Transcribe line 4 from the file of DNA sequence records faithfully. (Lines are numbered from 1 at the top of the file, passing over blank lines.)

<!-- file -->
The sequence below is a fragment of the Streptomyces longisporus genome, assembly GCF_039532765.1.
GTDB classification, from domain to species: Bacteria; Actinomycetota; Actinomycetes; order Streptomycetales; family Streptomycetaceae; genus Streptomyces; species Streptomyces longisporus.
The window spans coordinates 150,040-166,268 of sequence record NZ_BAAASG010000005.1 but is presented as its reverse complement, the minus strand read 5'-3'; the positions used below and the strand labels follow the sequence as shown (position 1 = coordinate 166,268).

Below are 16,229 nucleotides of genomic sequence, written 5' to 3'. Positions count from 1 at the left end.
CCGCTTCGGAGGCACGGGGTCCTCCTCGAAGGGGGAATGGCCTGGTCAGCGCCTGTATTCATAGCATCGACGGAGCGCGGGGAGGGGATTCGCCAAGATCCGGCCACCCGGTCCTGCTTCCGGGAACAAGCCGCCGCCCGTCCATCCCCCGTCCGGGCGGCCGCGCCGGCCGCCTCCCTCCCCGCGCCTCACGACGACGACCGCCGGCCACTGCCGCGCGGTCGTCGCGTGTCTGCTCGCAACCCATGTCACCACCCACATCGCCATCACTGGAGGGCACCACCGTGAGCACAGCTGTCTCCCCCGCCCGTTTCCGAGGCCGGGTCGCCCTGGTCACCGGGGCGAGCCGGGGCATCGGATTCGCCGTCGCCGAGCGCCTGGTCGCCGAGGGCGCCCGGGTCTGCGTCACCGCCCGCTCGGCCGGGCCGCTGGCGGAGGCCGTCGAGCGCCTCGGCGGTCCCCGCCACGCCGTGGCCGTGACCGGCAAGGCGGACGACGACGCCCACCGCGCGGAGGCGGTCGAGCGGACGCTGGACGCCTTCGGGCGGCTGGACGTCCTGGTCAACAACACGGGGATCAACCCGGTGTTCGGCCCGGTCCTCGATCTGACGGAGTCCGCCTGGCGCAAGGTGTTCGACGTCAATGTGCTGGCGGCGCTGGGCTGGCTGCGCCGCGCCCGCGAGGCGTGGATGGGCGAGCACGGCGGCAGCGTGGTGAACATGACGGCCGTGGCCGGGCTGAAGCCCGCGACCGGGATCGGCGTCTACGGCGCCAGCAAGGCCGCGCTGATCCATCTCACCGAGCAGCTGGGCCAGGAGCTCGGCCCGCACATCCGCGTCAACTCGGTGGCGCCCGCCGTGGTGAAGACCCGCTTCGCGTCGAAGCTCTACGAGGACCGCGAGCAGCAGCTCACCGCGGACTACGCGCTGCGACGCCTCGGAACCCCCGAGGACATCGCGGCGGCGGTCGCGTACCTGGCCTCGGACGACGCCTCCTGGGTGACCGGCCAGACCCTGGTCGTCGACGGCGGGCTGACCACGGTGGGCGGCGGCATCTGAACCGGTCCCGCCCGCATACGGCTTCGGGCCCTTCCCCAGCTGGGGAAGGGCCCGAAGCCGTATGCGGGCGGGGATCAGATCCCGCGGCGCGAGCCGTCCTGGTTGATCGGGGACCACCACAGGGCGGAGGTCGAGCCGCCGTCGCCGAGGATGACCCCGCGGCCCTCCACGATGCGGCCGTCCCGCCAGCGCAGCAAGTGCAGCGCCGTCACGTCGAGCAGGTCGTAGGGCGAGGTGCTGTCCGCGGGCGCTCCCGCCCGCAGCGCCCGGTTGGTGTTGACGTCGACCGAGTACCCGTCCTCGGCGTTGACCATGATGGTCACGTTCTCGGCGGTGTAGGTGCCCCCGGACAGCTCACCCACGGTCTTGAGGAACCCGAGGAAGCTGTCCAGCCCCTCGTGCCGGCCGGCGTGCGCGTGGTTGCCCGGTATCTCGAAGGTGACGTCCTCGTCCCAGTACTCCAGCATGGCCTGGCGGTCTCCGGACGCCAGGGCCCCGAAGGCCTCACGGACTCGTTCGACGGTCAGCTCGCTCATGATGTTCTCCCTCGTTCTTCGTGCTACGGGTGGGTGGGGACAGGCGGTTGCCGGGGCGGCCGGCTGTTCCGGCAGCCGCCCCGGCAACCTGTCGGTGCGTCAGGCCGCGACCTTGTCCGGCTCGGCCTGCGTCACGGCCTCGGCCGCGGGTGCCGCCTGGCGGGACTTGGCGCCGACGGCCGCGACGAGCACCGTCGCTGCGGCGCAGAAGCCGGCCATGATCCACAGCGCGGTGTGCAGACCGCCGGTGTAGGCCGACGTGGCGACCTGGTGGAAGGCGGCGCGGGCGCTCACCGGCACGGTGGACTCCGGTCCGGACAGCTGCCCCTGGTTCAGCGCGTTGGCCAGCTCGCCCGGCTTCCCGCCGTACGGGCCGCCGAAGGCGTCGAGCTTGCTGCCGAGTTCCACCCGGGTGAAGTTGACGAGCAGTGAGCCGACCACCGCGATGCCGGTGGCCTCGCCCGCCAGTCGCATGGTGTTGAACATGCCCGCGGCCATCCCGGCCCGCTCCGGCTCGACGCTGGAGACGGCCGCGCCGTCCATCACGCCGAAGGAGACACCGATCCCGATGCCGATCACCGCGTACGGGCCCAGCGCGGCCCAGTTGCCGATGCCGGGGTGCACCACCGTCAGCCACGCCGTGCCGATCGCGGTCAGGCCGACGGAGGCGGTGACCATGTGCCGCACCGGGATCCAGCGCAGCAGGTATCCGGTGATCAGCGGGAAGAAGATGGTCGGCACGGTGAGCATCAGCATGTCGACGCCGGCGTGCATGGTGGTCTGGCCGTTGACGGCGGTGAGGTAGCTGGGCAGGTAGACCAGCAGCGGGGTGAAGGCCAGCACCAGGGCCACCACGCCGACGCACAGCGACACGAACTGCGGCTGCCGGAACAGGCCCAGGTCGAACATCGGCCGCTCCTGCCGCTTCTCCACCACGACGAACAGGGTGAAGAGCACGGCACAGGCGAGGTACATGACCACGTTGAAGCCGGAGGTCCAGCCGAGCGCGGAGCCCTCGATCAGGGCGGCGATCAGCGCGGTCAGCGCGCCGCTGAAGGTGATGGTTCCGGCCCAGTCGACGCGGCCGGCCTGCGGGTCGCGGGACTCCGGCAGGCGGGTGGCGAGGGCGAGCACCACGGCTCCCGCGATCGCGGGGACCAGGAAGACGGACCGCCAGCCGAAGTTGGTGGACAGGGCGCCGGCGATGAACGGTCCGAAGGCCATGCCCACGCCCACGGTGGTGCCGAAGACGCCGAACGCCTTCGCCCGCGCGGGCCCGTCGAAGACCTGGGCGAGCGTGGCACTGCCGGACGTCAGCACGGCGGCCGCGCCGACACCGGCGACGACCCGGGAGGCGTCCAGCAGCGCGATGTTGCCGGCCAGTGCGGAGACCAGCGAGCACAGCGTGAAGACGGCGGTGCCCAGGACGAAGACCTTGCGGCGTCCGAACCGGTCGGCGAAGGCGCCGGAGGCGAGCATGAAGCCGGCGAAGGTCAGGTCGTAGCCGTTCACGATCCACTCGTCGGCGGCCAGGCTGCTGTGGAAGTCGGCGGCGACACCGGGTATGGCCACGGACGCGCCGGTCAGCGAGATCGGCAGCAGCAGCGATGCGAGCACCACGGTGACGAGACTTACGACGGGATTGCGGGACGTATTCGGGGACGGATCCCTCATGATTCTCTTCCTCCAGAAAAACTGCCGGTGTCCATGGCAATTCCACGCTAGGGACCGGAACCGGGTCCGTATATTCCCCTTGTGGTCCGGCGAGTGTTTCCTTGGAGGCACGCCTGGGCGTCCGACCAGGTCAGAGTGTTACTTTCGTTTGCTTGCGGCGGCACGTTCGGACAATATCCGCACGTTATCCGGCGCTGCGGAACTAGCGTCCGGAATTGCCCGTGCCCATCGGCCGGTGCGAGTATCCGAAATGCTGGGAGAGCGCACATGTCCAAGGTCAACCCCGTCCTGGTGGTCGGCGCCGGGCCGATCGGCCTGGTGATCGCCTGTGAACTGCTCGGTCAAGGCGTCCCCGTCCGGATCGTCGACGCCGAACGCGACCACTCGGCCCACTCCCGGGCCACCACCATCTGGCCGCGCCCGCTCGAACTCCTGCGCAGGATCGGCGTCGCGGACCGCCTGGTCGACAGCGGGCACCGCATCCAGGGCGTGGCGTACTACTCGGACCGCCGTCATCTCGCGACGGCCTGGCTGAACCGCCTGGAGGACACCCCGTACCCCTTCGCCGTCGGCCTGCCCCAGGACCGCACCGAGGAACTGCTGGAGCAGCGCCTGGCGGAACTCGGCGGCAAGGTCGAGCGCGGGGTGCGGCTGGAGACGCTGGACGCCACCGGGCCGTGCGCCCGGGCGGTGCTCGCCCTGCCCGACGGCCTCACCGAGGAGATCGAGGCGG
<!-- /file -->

Below are 16,229 nucleotides of genomic sequence, written 5' to 3'. Positions count from 1 at the left end.